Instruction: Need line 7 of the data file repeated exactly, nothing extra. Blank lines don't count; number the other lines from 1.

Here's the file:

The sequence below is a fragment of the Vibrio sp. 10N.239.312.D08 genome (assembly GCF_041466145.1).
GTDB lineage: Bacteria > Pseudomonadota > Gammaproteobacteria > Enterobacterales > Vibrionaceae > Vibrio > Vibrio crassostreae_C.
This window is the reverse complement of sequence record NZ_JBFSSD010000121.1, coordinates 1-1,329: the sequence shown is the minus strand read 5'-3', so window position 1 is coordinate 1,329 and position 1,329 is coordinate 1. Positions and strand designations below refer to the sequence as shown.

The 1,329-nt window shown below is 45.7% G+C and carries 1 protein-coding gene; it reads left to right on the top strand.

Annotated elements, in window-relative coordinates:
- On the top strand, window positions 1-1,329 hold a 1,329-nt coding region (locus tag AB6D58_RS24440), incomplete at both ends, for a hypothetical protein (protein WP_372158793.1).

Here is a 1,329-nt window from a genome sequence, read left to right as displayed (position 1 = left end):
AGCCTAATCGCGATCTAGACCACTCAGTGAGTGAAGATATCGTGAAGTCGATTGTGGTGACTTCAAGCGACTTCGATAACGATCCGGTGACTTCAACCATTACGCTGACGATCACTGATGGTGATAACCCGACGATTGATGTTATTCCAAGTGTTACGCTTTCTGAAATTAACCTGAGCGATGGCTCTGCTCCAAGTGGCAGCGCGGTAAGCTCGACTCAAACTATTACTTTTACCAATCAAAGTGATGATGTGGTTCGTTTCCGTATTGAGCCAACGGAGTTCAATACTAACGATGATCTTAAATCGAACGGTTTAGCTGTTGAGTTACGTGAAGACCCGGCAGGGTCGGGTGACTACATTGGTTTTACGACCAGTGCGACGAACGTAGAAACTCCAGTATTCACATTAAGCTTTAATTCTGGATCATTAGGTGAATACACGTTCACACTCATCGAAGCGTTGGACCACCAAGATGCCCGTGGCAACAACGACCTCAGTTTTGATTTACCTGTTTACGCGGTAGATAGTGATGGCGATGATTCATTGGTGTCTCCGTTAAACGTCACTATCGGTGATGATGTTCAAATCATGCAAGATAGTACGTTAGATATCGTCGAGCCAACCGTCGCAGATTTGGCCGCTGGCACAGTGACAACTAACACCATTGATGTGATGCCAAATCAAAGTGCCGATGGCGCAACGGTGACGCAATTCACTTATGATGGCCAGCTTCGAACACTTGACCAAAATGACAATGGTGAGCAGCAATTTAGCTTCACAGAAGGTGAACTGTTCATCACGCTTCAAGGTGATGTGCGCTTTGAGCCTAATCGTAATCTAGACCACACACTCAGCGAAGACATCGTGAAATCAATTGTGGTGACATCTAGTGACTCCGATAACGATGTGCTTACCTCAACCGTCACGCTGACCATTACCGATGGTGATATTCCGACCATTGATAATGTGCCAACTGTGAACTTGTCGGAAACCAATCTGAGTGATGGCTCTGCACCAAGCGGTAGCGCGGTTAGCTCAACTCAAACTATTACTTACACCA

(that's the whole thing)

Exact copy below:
Here is a 1,329-nt window from a genome sequence, read left to right as displayed (position 1 = left end):